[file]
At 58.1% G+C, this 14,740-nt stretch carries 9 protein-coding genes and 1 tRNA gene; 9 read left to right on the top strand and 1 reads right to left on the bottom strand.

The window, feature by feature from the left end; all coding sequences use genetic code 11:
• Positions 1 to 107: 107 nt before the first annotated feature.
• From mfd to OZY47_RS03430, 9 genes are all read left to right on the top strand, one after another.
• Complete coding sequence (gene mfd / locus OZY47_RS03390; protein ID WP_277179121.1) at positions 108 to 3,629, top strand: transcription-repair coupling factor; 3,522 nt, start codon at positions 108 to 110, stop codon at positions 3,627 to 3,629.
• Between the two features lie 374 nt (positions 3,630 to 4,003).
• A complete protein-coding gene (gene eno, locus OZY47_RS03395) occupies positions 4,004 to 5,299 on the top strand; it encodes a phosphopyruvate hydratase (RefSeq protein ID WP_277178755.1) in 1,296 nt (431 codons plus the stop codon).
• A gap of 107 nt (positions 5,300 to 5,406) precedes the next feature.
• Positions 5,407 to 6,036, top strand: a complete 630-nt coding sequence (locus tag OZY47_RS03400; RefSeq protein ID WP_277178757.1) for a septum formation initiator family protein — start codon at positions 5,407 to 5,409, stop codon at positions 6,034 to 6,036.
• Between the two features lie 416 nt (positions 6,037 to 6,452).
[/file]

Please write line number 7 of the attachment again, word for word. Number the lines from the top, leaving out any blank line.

• A complete protein-coding gene (gene eno, locus OZY47_RS03395) occupies positions 4,004 to 5,299 on the top strand; it encodes a phosphopyruvate hydratase (RefSeq protein ID WP_277178755.1) in 1,296 nt (431 codons plus the stop codon).